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Pupils are happy to come to St Giles School. They know and trust the staff.
Staff use their skills to make sure that all pupils' needs are met. Bullying is rare, and pupils know how to keep themselves safe.
Staff have high expectations of what all pupils can achieve.
Pupils have a positive approach towards their work and learning.
Pupils behave well at social times and during lessons. As a result, the school is a positive place to learn.
Pupils have a strong voice in the school. They help to decide which extra-curricular activities they would like to take part i...n. This includes a range of activities during the school day.
The sporting events and life-skills programmes inspire pupils to do well. Pupils feel listened to and know that their opinions matter. One pupil summed up for others in saying that 'staff are supportive' and 'help us when and where they can.
They never fail'.
What does the school do well and what does it need to do better?
Leaders have developed a new curriculum. It is clearly sequenced and well planned and is intended to offer pupils a rich and broad experience and meet their needs well.
This curriculum has been in place for less than one year. Leaders' intent for the curriculum is not yet fully realised.
Leaders have devised a well-structured programme to develop pupils' reading and communication skills.
Pupils have lots of opportunities to practise their phonics. Staff ensure that all pupils have time to sound out their letters. All staff make good use of resources, such as symbols, to help pupils become better readers.
If any pupils fall behind with their reading, teachers give them extra help, so that they can catch up. However, the plans for reading and communication are not fully in place. There is more to do to involve all parents in developing their children's reading skills at home.
Some pupils need a more personalised approach to help them with their reading.
Subject leaders know the curriculum well. Shared planning means that all teachers teach in a consistent way.
This helps pupils increase their knowledge over time. School leaders provide staff with plenty of training opportunities to improve their expertise.
Teachers know and understand the pupils well.
They plan learning according to pupils' needs, and this helps pupils to learn. Staff encourage pupils to have a go at every activity and correct pupils when they get things wrong. Lessons interest pupils and link to life beyond St Giles.
In a reading lesson, pupils were reading fluently and staff asked questions to help pupils to understand what they had read. In mathematics, staff used their understanding of pupils' sensory needs to help pupils complete the activities correctly. Pupils do not have enough opportunities to apply their mathematical knowledge to real-life situations.
Most pupils achieve well across the curriculum, including in mathematics, reading and communication. The broad curriculum prepares pupils well for adulthood. For instance, a number of subjects focus on the skills pupils need to become more independent.
Staff help pupils to become resilient and confident learners. Pupils take part in activities including cooking, soft-play, sports and beauty club. Many visitors come into school to help pupils better understand the wider world.
For example, pupils are taught about other faiths and how to become responsible members of society, showing tolerance and respect.
The early years curriculum forms an important foundation for the wider school curriculum. Staff encourage children to become more independent through play.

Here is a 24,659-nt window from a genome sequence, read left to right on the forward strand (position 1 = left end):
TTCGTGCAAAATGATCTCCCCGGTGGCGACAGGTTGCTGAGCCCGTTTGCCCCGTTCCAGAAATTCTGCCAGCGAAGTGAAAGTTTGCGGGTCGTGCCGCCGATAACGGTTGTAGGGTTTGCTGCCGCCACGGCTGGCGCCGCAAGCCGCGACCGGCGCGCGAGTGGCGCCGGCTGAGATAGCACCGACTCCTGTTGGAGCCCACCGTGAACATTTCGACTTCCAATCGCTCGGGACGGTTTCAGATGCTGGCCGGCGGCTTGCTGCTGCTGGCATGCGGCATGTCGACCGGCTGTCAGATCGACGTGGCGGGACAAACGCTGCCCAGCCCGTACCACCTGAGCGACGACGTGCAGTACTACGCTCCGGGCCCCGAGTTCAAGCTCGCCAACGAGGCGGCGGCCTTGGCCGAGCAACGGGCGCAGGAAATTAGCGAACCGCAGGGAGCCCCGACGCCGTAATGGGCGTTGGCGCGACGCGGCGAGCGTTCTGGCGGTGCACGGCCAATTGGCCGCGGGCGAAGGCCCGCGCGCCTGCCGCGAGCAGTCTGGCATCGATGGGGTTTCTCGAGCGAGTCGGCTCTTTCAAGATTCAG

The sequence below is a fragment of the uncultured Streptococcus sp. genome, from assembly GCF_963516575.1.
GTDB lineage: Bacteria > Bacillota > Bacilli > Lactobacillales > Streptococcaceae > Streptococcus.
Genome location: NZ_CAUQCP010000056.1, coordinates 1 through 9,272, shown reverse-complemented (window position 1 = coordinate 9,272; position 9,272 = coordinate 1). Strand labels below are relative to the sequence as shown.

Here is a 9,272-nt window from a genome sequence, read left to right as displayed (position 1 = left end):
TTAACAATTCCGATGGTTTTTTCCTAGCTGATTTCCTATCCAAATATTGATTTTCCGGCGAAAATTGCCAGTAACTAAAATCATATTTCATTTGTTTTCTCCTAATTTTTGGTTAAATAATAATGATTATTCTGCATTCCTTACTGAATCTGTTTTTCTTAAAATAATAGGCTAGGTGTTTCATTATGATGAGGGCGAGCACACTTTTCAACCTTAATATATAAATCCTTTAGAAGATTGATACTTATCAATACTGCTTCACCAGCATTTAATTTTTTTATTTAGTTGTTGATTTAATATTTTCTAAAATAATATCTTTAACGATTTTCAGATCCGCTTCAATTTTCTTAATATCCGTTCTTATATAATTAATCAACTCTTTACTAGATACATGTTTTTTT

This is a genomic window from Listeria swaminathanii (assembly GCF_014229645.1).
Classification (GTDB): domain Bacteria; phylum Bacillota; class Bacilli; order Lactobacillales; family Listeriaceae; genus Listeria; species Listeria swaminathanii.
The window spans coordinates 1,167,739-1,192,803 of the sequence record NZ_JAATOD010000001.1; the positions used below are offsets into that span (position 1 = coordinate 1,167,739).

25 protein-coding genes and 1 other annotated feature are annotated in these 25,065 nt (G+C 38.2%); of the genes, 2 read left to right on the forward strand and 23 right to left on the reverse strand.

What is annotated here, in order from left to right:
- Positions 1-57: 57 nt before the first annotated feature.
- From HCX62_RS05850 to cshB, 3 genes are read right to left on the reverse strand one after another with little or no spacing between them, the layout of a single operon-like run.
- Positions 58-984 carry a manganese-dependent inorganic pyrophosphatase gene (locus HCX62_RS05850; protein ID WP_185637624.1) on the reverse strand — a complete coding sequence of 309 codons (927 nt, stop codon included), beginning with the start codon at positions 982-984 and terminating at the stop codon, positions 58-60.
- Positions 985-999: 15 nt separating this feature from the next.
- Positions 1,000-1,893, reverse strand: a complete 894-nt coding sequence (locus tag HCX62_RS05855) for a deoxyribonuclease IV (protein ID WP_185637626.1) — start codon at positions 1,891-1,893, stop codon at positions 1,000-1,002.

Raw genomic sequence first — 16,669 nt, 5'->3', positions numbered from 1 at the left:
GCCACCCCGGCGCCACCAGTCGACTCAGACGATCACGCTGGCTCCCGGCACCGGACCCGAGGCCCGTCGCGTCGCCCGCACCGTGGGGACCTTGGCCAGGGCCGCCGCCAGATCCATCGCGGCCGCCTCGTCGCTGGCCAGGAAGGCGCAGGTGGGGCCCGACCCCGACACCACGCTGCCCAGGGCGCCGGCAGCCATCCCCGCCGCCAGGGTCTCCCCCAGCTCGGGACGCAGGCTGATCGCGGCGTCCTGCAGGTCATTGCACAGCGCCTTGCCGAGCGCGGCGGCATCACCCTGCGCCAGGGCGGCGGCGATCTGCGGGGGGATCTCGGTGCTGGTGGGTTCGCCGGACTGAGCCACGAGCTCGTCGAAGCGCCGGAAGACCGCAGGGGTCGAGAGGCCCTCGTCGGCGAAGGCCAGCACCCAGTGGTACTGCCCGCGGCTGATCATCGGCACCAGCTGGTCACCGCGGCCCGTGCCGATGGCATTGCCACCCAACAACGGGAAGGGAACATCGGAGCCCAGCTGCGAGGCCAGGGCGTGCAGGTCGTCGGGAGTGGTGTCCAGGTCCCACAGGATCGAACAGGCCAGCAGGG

Early reading is encouraged, with phonics at the heart of the teaching. Children achieve well in mathematics and early reading. Parents are kept well informed of their children's progress.
Children are ready to make the transition from early years.
In the sixth form a well-planned curriculum and high aspirations for students mean they achieve well. Leaders have created close links with the local community.
Students appreciate the opportunities to have 'DREAMS' and work with great resilience to achieve them.
The arrangements for safeguarding are effective.
There is a strong culture of safeguarding.
All safeguarding checks are carried out quickly and efficiently, including detailed checks on an adult's suitability to work at the school.
Leaders respond to any safeguarding concerns in a timely manner. Staff are well trained and receive regular safeguarding updates.
Pupils know how to keep themselves safe and who they can talk to if they have a concern.
What does the school need to do to improve?
(Information for the school and appropriate authority)
The curriculum is still relatively new. Leaders have not yet implemented all aspects of the curriculum thoroughly.
This means that pupils do not learn as well as they could across all areas of the curriculum, including in reading and mathematics. Leaders must ensure that all areas of the new curriculum are implemented effectively, so that pupils gain more knowledge over time and achieve well.
When we have judged a special school to be good we will then normally go into the school about once every four years to confirm that the school remains good.
This is called a section 8 inspection of a good school or non-exempt outstanding school. We do not give graded judgements on a section 8 inspection. However, if we find some evidence that the school could now be better than good or that standards may be declining, then the next inspection will be a section 5 inspection.
Usually this is within one to two years of the date of the section 8 inspection. If we have serious concerns about safeguarding, behaviour or the quality of education, we will convert the section 8 inspection to a section 5 inspection immediately.
This is the second section 8 inspection since we judged the school to be good on 13–14 December 2012.